Cdh5-CreERT2 mediates gene deletion in both intestinal BECs and LECs, raising the possibility that NRP1;FLT1 function might be required in both compartments in a cell-autonomous manner. We therefore generated LEC-specific Nrp1 and Flt1 deletions using Prox1-CreERT2(BAC) mice. Prox1-CreERT2(BAC) specifically recombined mesenteric and lacteal LECs, but loss of Nrp1;Flt1 in LECs had no detectable effects on postnatal mesenteric chyle uptake or on weight gain in adult HFD-fed mice (fig. S18). Lymphatic button-like junctions were present and responded to VEGF-A by forming zippers (fig. S18). Together with highly enriched expression of Nrp1 and Flt1 in intestinal BECs compared to LECs (17), these data suggest that NRP1 and FLT1 function in villus BECs to antagonize VEGF-A–VEGFR2 signaling on lacteal LECs.

The effect of Nrp1;Flt1 deletion on LEC junctions was tissue-specific, as the junction morphology in initial lymphatics in the skin and diaphragm of Nrp1;Flt1iECko mice was similar to that of controls (fig. S19). Intravenous VEGF-A, but not VEGF-C or VEGF-C-156S, modestly increased dermal initial lymphatic junction zippering (fig. S19). However, intradermal injection of VEGF-A or VEGF-C robustly increased dermal LEC junction zippering, whereas VEGF-C-156S did not (fig. S19). High VEGFR2 signaling may therefore be a general inducer of lymphatic junction zippering, which is antagonized by NRP1;FLT1 decoys in the small intestine and via other mechanisms in other tissues.

If enhanced VEGF-A signaling accounted for defective chylomicron uptake in Nrp1;Flt1iECko mice, blocking VEGFR2 function should rescue this process. Indeed, intraperitoneal injection of the VEGFR2 blocking antibody DC101 (18) decreased VEGFR2 phosphorylation, and increased uptake of mesenteric chyle in neonates 6 hours after treatment (Fig. 4, A and B, and fig. S20). Dilation of villus capillaries was reduced, and width of lacteals increased (fig. S20). DC101-treated double mutants showed less dextran leak from intestinal capillaries (fig. S20), had more LEC button-like junctions and fewer zippers, and had higher plasma lipid concentrations in the bloodstream when compared to untreated Nrp1;Flt1iECko animals (Fig. 4C-D).

Fig. 4 Lacteal zipper junctions prevent chylomicron absorption.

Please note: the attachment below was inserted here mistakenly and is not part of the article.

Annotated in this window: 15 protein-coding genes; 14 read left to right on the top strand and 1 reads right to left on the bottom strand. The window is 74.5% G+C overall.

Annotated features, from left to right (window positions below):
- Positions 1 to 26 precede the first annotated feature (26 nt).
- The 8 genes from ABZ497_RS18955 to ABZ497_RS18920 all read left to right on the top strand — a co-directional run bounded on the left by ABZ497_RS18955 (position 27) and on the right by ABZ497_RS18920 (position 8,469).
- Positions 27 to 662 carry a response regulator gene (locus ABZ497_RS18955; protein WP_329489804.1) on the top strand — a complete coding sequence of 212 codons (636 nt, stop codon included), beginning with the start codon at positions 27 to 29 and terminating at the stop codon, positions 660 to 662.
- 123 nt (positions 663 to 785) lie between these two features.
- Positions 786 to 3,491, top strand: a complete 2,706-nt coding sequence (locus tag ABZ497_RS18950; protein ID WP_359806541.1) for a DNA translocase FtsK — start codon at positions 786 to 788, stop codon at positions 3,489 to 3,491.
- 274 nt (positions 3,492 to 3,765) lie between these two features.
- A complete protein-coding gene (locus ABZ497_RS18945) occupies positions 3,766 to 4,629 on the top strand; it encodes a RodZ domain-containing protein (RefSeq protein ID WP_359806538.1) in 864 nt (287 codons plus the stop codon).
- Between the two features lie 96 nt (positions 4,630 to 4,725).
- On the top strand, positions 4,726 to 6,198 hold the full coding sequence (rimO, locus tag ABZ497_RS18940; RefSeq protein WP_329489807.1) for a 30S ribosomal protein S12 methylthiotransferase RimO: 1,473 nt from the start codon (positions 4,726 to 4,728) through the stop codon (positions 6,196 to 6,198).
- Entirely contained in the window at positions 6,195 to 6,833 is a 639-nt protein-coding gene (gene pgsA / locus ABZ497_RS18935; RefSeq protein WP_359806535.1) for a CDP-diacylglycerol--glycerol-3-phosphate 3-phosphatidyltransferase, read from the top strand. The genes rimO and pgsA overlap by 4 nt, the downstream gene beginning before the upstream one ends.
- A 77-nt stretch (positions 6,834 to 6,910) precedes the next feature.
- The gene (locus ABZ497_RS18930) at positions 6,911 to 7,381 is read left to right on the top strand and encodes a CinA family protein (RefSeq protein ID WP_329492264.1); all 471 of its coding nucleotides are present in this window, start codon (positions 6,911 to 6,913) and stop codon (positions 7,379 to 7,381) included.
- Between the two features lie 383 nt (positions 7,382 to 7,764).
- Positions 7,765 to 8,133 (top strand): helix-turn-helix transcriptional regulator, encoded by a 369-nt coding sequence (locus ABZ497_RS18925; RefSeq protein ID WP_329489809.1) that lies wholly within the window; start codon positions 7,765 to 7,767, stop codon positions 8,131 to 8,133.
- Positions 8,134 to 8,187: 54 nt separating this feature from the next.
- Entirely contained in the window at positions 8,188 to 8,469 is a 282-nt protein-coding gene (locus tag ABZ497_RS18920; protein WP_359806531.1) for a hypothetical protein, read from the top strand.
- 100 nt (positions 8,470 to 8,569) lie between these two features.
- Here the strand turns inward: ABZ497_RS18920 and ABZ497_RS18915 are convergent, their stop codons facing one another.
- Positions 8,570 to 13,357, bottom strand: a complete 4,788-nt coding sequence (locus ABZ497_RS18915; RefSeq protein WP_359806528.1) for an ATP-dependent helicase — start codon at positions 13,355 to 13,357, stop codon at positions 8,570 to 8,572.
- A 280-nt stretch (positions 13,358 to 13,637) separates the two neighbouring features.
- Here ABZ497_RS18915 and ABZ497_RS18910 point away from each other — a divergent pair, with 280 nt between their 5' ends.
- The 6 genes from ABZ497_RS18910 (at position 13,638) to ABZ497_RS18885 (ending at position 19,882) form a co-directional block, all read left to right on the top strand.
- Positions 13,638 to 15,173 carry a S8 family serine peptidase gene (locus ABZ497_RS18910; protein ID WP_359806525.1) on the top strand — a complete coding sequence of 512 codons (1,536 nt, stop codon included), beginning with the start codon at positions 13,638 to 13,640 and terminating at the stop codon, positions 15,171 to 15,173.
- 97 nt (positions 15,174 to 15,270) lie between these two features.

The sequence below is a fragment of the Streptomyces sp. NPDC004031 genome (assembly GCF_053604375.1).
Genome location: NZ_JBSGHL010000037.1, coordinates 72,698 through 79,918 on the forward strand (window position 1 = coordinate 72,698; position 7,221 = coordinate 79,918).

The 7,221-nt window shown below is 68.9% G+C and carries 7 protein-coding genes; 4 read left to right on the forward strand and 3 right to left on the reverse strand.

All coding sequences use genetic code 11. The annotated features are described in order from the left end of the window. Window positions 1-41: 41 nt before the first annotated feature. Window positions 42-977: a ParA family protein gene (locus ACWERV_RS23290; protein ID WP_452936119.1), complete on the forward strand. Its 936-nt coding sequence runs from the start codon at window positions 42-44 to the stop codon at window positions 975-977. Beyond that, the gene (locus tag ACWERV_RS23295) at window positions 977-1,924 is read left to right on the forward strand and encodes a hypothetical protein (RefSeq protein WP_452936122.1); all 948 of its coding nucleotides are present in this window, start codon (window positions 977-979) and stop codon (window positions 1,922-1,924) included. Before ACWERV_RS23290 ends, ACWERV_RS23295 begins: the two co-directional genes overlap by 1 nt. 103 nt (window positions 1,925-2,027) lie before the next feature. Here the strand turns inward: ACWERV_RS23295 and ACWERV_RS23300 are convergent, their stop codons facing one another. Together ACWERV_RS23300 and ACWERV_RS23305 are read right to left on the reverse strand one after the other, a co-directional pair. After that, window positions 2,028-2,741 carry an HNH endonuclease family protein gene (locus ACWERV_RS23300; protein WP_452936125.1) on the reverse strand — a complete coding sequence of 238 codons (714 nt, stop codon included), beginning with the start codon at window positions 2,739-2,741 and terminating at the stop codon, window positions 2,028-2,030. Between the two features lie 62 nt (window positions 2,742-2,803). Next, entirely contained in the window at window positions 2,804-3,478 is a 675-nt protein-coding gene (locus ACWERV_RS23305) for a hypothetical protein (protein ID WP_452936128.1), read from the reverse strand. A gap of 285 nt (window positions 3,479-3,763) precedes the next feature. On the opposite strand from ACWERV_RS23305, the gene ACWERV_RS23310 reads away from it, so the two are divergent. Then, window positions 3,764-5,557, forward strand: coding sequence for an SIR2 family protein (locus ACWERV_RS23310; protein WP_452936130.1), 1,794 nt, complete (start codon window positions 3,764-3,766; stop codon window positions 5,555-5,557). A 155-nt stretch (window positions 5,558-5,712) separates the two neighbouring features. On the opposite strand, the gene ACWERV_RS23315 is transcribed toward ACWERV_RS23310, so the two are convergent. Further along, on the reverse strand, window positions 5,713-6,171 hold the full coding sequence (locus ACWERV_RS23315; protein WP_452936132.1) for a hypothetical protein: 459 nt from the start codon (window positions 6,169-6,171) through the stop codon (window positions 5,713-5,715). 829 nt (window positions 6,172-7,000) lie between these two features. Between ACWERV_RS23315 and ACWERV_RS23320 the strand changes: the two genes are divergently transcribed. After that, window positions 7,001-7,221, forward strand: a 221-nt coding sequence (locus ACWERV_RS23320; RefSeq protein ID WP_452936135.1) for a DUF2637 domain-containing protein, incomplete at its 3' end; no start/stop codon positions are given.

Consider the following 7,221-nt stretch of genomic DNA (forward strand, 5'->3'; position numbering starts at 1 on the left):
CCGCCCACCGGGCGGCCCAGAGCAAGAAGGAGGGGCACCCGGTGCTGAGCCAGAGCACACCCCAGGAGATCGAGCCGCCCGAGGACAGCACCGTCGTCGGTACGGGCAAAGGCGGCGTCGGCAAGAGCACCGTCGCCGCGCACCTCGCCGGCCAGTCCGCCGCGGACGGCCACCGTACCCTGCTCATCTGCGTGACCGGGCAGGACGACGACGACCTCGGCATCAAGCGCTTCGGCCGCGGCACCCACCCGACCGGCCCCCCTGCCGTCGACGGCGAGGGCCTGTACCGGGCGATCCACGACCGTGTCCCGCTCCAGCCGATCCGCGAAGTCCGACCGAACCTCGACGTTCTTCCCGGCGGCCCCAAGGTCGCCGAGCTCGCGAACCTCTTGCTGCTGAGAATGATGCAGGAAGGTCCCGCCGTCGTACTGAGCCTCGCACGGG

(A to D) DC101 rescues fat absorption in Nrp1;Flt1iECko mice. (A) Experimental timeline of TAM injection and DC101 treatment (30 μg/g, i.p., for 6 hours) and mesenteries of P7 Nrp1;Flt1iECko mice with or without DC101. (B) Quantification of chyle-filled lymphatics in (A). Each symbol represents one mouse (n = 11 to 24 per group). Data are mean ± SEM. n.s., not significant; ***p < 0.001. Mann-Whitney U test. (C) Quantification of zipper-like lacteal junctions in P13 to P18 Nrp1;Flt1iECko jejunum with or without DC101. Each symbol represents one lacteal (4 to 7 mice per group). Data are mean ± SEM. n.s., not significant; ***p < 0.001. Mann-Whitney U test. (D) Plasma triglyceride content in NC-fed adult mice after 6 hours of fasting and lipid gavage. All mice (n = 5 to 8 per group) received TritonWR1339 (0.5 g/kg, i.p., 30 min before gavage) and some received DC101 (30 μg/g, i.p., 4 hours before gavage). Data are mean ± SEM. *p < 0.05, **p < 0.01. Mann-Whitney U test. (E and F) BV13 rescues chylomicron uptake in Nrp1;Flt1iECko mice. (E) Quantification of chyle-filled lymphatics in P7 mice with or without BV13 treatment (10 μg/g, i.p., for 4 hours). Each symbol represents one mouse (n = 5 per group). Data show mean ± SEM. n.s., not significant; **p < 0.01. Mann-Whitney U test. (F) VE-Cad and LYVE-1 staining of jejunum lacteals from P13 Nrp1;Flt1iECko mice with or without BV13. (G to I) ROCK inhibition prevents chylomicron uptake in wild-type mice. (G) Quantification of chyle-filled lymphatics in mesenteries of P10 mice treated with Y27632 (20 μg/g, i.p., for 4 hours) or PBS. Each symbol represents one mouse (n = 5 per group). Data are mean ± SEM. *p < 0.05. Mann-Whitney U test. (H) Quantification of zipper-like lacteal junctions in P13 to P15 mice treated with Y27632 or PBS. Each symbol represents one lacteal (4 mice per group). Data are mean ± SEM. ***p < 0.001. Mann-Whitney U test. (I) TEM analysis of lacteals in P13 mice with or without Y27632 treatment. LL: lacteal lumen; LEC: lymphatic endothelial cell; CM: chylomicron. JNC: junction. (J) Model of NRP1;FLT1 effects on BECs and LECs in intestinal villi. VEGF-A binding to NRP1;FLT1 on BECs limits VEGF-A bioavailability for VEGFR2, resulting in continuous and discontinuous cell junctions in BECs and LECs, respectively. Discontinuous button-like LEC junctions allow lacteal chylomicron uptake. NRP1;FLT1 are highly expressed only on BECs. Increased VEGF-A concentrations or Nrp1;Flt1 deletion in BECs result in excessive VEGFR2 activation, which disrupts BEC junctions while zippering up lacteal LEC junctions, thereby preventing chylomicron uptake. This phenotype can be rescued by inhibition of VEGFR2 signaling with DC101.